2022 Volume 84 Issue 5 Pages 680-688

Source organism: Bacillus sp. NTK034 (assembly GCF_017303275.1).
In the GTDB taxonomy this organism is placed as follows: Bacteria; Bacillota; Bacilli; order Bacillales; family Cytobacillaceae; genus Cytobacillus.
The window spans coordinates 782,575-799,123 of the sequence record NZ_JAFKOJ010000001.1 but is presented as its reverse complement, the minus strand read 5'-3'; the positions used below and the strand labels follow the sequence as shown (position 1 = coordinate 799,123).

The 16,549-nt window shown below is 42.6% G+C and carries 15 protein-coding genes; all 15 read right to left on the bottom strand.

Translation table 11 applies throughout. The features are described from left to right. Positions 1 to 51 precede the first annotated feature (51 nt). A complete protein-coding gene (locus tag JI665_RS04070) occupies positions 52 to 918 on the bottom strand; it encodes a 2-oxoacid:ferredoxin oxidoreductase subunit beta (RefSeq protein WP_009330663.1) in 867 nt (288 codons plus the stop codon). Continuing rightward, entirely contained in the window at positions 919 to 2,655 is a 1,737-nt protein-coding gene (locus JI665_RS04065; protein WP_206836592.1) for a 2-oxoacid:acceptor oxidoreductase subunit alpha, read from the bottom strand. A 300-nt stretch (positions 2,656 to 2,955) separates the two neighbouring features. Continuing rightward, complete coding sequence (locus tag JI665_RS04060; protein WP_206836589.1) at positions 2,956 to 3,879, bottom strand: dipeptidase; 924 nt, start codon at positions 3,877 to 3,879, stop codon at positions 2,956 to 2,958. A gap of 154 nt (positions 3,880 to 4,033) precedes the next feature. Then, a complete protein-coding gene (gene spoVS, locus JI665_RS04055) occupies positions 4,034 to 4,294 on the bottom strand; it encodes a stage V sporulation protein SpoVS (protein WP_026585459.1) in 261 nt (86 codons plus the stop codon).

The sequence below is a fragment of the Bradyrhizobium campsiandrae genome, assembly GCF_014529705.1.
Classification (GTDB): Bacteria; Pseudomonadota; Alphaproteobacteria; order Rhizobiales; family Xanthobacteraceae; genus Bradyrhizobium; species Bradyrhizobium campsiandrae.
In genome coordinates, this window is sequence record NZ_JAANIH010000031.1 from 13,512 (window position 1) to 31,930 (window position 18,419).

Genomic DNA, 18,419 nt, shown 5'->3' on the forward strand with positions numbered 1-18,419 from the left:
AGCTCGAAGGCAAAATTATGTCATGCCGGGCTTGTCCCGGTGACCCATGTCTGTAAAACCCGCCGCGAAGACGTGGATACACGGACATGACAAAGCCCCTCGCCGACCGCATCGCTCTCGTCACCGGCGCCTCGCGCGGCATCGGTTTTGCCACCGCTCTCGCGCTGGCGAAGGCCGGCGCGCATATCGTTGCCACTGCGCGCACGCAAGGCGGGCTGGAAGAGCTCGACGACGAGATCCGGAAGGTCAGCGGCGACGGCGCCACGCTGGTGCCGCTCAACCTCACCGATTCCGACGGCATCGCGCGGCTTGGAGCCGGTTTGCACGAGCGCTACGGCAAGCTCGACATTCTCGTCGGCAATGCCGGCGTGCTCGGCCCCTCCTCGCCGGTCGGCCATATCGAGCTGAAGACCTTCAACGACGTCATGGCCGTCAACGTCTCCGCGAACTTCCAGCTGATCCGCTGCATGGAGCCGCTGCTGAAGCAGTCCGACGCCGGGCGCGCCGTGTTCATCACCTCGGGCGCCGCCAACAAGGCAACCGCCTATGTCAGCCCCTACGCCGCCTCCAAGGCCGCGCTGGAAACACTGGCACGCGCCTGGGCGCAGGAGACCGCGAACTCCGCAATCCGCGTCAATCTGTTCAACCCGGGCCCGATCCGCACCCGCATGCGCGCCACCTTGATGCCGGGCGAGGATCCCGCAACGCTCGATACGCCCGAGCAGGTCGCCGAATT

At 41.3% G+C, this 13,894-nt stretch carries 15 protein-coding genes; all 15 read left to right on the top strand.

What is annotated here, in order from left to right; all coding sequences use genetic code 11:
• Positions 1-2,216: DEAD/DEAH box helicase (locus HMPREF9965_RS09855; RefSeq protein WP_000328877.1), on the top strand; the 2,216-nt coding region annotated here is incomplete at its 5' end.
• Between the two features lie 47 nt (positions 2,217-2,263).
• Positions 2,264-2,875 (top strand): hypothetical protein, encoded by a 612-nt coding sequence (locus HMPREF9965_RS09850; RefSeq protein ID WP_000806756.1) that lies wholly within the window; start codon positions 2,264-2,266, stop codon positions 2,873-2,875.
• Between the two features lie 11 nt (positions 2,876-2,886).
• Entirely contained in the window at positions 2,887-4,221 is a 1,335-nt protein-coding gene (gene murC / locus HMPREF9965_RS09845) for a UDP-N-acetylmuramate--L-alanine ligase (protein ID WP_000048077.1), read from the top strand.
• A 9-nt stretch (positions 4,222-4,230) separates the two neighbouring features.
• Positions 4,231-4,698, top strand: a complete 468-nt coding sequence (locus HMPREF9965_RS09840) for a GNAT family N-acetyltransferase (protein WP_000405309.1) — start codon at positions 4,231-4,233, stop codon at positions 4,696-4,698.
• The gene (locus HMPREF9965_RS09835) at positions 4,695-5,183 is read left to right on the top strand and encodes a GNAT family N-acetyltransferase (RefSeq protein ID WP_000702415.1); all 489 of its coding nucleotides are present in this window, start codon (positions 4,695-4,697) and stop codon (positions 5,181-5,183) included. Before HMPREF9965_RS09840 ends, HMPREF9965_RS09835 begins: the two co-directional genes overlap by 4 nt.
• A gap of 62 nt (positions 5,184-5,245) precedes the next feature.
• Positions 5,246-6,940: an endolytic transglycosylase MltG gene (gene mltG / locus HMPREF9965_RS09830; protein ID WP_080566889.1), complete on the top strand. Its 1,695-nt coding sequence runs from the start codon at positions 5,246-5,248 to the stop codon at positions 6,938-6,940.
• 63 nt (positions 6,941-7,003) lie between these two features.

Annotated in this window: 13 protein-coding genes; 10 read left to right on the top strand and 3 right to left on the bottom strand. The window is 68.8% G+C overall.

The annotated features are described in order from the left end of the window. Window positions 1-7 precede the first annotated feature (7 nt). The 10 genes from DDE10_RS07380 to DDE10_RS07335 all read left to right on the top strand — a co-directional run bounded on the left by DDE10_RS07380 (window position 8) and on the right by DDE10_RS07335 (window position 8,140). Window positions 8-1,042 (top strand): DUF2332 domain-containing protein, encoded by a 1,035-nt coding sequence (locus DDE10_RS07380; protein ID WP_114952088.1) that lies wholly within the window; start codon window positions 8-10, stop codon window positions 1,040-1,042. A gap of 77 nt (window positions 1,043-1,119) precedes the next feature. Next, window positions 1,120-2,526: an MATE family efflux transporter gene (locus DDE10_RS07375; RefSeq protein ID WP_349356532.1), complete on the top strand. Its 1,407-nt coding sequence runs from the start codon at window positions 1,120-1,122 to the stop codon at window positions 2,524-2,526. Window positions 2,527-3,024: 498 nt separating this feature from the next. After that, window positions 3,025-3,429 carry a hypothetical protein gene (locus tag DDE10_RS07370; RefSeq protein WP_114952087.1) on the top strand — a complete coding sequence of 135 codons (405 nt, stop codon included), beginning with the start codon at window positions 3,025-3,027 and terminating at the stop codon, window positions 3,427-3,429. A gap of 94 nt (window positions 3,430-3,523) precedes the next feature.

Spontaneous dwarf rat (SDR) is a primary experimental animal model for the study of pituitary dwarfism with a point mutation in the Gh gene encoding growth hormone (GH). In previous studies, SDR has been reported to be associated with the GH deficiency as well as combined hormone deficiencies, the cause of which is unknown. In this study, we focused on the characteristics of pituitary stem/progenitor cell populations, which are a source of hormone-producing cells, in SDR. Immunofluorescence and quantitative real-time reverse transcription polymerase chain reaction (qRT-PCR) analyses confirmed the defects in GH-producing cells, the decreased number of prolactin- and thyroid-stimulating hormone-producing cells, and the increased number of adrenocorticotropic hormone- and luteinizing hormone-producing cells. Additionally, qRT-PCR analysis showed increased Prop1 (an embryonic stem/progenitor cell marker) expression and decreased S100b (a putative adult stem/progenitor cell marker) expression in SDRs. In the pituitary stem/progenitor cell niche, the marginal cell layer, the proportion of SOX2/PROP1-double positive cells was higher in adult SDRs than in adult Sprague Dawley (SD) rats but that of SOX2/S100β-double positive cells was much lower. Furthermore, the number of SOX2/PROP1-double positive cells in SD rats significantly decreased with growth; however, the decrease was smaller in SDRs. In contrast, the number of SOX2/S100β-double positive cells in SD rats significantly increased with growth; however, they were few in SDRs. Thus, S100β-positive pituitary stem/progenitor cells failed to settle in pituitary dwarfism with the Gh gene mutation, leading to multiple hypopituitarism including GH deficiency.